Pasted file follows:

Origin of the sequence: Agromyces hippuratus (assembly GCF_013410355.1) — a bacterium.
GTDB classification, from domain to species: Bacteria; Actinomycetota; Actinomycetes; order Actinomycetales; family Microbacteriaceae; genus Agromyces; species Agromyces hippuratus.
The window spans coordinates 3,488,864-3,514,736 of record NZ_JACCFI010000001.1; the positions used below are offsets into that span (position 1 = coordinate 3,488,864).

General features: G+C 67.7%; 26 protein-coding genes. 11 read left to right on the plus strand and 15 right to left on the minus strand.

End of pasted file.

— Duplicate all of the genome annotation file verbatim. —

Origin of the sequence: Agromyces hippuratus (assembly GCF_013410355.1) — a bacterium.
GTDB classification, from domain to species: Bacteria; Actinomycetota; Actinomycetes; order Actinomycetales; family Microbacteriaceae; genus Agromyces; species Agromyces hippuratus.
The window spans coordinates 3,488,864-3,514,736 of record NZ_JACCFI010000001.1; the positions used below are offsets into that span (position 1 = coordinate 3,488,864).

General features: G+C 67.7%; 26 protein-coding genes. 11 read left to right on the plus strand and 15 right to left on the minus strand.